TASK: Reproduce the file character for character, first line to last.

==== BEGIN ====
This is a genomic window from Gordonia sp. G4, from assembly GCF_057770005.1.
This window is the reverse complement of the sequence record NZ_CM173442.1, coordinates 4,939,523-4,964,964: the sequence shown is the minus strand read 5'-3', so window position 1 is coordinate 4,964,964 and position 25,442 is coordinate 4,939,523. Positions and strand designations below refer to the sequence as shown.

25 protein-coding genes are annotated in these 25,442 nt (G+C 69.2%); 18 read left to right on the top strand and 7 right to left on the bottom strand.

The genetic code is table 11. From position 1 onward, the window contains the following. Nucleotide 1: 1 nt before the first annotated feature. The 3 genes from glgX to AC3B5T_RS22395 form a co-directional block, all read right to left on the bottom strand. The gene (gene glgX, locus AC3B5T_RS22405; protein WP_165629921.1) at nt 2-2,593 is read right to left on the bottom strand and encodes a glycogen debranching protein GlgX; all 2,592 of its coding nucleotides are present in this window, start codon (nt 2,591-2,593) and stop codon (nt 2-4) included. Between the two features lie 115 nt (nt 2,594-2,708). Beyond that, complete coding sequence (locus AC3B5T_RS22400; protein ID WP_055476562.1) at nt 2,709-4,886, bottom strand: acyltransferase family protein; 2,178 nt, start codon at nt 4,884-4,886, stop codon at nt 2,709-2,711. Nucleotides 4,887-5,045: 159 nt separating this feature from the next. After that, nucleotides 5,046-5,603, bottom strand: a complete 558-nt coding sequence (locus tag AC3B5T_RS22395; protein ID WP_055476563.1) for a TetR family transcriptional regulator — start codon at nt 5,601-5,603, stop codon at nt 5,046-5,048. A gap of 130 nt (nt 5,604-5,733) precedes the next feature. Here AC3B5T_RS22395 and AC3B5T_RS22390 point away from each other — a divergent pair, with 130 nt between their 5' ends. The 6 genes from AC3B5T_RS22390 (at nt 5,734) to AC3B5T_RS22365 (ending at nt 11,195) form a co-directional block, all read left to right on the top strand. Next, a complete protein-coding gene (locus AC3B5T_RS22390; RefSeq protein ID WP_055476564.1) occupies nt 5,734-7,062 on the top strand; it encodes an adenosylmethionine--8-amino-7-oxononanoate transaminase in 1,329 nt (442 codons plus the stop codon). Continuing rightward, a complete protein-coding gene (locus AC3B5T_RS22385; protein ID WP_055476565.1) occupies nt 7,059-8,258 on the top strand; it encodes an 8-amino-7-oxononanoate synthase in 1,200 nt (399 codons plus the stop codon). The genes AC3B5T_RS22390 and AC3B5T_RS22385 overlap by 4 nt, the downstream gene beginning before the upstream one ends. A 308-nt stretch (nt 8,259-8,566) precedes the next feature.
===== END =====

This is a genomic window from Gordonia sp. G4, from assembly GCF_057770005.1.
This window is the reverse complement of the sequence record NZ_CM173442.1, coordinates 4,939,523-4,964,964: the sequence shown is the minus strand read 5'-3', so window position 1 is coordinate 4,964,964 and position 25,442 is coordinate 4,939,523. Positions and strand designations below refer to the sequence as shown.

25 protein-coding genes are annotated in these 25,442 nt (G+C 69.2%); 18 read left to right on the top strand and 7 right to left on the bottom strand.

The genetic code is table 11. From position 1 onward, the window contains the following. Nucleotide 1: 1 nt before the first annotated feature. The 3 genes from glgX to AC3B5T_RS22395 form a co-directional block, all read right to left on the bottom strand. The gene (gene glgX, locus AC3B5T_RS22405; protein WP_165629921.1) at nt 2-2,593 is read right to left on the bottom strand and encodes a glycogen debranching protein GlgX; all 2,592 of its coding nucleotides are present in this window, start codon (nt 2,591-2,593) and stop codon (nt 2-4) included. Between the two features lie 115 nt (nt 2,594-2,708). Beyond that, complete coding sequence (locus AC3B5T_RS22400; protein ID WP_055476562.1) at nt 2,709-4,886, bottom strand: acyltransferase family protein; 2,178 nt, start codon at nt 4,884-4,886, stop codon at nt 2,709-2,711. Nucleotides 4,887-5,045: 159 nt separating this feature from the next. After that, nucleotides 5,046-5,603, bottom strand: a complete 558-nt coding sequence (locus tag AC3B5T_RS22395; protein ID WP_055476563.1) for a TetR family transcriptional regulator — start codon at nt 5,601-5,603, stop codon at nt 5,046-5,048. A gap of 130 nt (nt 5,604-5,733) precedes the next feature. Here AC3B5T_RS22395 and AC3B5T_RS22390 point away from each other — a divergent pair, with 130 nt between their 5' ends. The 6 genes from AC3B5T_RS22390 (at nt 5,734) to AC3B5T_RS22365 (ending at nt 11,195) form a co-directional block, all read left to right on the top strand. Next, a complete protein-coding gene (locus AC3B5T_RS22390; RefSeq protein ID WP_055476564.1) occupies nt 5,734-7,062 on the top strand; it encodes an adenosylmethionine--8-amino-7-oxononanoate transaminase in 1,329 nt (442 codons plus the stop codon). Continuing rightward, a complete protein-coding gene (locus AC3B5T_RS22385; protein ID WP_055476565.1) occupies nt 7,059-8,258 on the top strand; it encodes an 8-amino-7-oxononanoate synthase in 1,200 nt (399 codons plus the stop codon). The genes AC3B5T_RS22390 and AC3B5T_RS22385 overlap by 4 nt, the downstream gene beginning before the upstream one ends. A 308-nt stretch (nt 8,259-8,566) precedes the next feature.